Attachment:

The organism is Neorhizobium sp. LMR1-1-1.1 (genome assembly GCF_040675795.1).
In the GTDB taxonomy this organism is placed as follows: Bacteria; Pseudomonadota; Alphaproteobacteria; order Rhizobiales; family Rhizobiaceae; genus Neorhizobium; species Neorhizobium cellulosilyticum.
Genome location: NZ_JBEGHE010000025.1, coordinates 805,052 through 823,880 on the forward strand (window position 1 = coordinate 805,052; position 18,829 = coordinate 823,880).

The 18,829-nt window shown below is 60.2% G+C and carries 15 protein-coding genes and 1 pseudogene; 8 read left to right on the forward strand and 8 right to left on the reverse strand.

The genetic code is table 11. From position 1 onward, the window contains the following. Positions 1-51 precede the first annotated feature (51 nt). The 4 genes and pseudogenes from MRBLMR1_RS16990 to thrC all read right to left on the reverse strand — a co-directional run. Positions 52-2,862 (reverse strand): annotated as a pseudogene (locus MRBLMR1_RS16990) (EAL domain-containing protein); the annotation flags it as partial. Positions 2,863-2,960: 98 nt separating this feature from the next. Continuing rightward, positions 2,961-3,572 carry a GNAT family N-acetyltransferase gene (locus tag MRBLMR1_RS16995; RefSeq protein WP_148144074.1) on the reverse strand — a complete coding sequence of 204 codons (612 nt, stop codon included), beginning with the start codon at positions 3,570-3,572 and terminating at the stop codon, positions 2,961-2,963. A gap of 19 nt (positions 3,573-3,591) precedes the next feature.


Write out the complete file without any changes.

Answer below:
The organism is Neorhizobium sp. LMR1-1-1.1 (genome assembly GCF_040675795.1).
In the GTDB taxonomy this organism is placed as follows: Bacteria; Pseudomonadota; Alphaproteobacteria; order Rhizobiales; family Rhizobiaceae; genus Neorhizobium; species Neorhizobium cellulosilyticum.
Genome location: NZ_JBEGHE010000025.1, coordinates 805,052 through 823,880 on the forward strand (window position 1 = coordinate 805,052; position 18,829 = coordinate 823,880).

The 18,829-nt window shown below is 60.2% G+C and carries 15 protein-coding genes and 1 pseudogene; 8 read left to right on the forward strand and 8 right to left on the reverse strand.

The genetic code is table 11. From position 1 onward, the window contains the following. Positions 1-51 precede the first annotated feature (51 nt). The 4 genes and pseudogenes from MRBLMR1_RS16990 to thrC all read right to left on the reverse strand — a co-directional run. Positions 52-2,862 (reverse strand): annotated as a pseudogene (locus MRBLMR1_RS16990) (EAL domain-containing protein); the annotation flags it as partial. Positions 2,863-2,960: 98 nt separating this feature from the next. Continuing rightward, positions 2,961-3,572 carry a GNAT family N-acetyltransferase gene (locus tag MRBLMR1_RS16995; RefSeq protein WP_148144074.1) on the reverse strand — a complete coding sequence of 204 codons (612 nt, stop codon included), beginning with the start codon at positions 3,570-3,572 and terminating at the stop codon, positions 2,961-2,963. A gap of 19 nt (positions 3,573-3,591) precedes the next feature.